There's this preschool, you see, that's housed in a United Methodist congregation in Bethesda, Maryland, one of the tony suburbs which seem to ring Washington, D.C.
For years, we're told by The Washington Post, the school was rather secular and all was well. Parents pitched in to help run the "cooperative" nursery school, and everyone, with or without a religion, felt welcome.
Now, however, the United Methodist pastor of the United Methodist congregation that sponsors the Concord-St. Andrew’s Cooperative Nursery School wants to teach the children enrolled there about the Christian faith.
Cue the scrupulously balanced Washington Post story on all this, headlined, "‘A breach of trust’: A preschool, a church and a change in mission."
Wait, "balanced"? Not exactly:
A small preschool in Bethesda has a big problem on its hands, and God -- or at least teaching about God -- is at the center of it.
For as long as anyone can remember, the Concord-St. Andrew’s Cooperative Nursery School has been educating young children without including much, or anything, in the way of religious instruction, say numerous parents at the school, some of whom attended when they were children. That secular approach was fine with many at the close-knit school, where families and teachers come from a range of religious, racial and ethnic backgrounds and find harmony in their divergent viewpoints.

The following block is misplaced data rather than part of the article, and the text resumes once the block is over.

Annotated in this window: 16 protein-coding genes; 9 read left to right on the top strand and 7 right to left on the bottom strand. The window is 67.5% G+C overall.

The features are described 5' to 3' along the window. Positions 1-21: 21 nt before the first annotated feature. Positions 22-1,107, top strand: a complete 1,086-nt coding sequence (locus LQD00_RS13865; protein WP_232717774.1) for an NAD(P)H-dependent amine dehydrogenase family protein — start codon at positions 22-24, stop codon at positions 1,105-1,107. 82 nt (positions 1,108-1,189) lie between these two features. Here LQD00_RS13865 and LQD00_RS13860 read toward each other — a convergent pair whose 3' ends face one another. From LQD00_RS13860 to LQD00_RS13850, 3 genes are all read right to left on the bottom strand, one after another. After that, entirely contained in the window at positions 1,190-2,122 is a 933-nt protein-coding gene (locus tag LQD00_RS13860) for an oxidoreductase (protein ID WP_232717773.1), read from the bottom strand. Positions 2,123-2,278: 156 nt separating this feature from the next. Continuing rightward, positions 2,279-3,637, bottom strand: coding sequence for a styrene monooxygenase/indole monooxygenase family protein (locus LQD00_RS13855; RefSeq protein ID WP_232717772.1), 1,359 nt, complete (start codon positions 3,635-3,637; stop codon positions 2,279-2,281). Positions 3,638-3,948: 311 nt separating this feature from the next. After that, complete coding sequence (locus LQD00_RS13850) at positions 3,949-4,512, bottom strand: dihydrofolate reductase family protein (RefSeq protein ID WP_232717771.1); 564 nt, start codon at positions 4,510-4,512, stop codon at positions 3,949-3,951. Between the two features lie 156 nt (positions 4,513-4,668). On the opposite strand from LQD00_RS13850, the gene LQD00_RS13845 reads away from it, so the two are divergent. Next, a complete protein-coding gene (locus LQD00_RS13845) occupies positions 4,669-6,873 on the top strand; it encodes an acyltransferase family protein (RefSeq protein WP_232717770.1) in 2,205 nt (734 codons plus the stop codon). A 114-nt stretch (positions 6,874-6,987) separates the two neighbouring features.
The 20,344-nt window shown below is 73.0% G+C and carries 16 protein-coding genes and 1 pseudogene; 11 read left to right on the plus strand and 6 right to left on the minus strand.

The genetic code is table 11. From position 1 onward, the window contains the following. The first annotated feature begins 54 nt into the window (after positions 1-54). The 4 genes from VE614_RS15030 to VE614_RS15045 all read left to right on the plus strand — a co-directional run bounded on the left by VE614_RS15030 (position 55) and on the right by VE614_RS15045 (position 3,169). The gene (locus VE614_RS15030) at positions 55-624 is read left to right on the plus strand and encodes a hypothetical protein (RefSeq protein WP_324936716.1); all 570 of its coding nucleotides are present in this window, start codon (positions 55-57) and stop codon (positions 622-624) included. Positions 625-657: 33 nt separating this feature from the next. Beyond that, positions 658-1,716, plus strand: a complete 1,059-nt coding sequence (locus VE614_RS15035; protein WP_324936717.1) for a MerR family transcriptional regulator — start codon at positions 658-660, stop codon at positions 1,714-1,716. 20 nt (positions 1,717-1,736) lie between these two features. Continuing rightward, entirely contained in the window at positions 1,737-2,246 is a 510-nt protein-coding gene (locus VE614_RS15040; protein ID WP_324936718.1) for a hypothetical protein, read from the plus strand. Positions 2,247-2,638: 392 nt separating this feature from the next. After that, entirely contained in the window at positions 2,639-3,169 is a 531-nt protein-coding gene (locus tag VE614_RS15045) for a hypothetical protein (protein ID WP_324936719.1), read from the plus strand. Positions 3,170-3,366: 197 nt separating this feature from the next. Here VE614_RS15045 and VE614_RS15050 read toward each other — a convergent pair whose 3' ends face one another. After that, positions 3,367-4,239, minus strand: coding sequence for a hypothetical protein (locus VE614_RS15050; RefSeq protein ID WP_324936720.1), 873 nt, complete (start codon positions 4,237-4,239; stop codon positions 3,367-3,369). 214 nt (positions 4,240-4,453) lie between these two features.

Comes now the Rev. Sue Brown, a United Methodist cleric of more than 20 years' service in the Washington, D.C., metro area, who has been pastor at Concord-St. Andrews since 2014. Because the school is a ministry of the church -- it says so on the website linked above -- Brown has instructed Amy Forman, who directs the school, to incorporate Christian teaching into daily lesson plans. Religious ministries tend to do this sort of thing.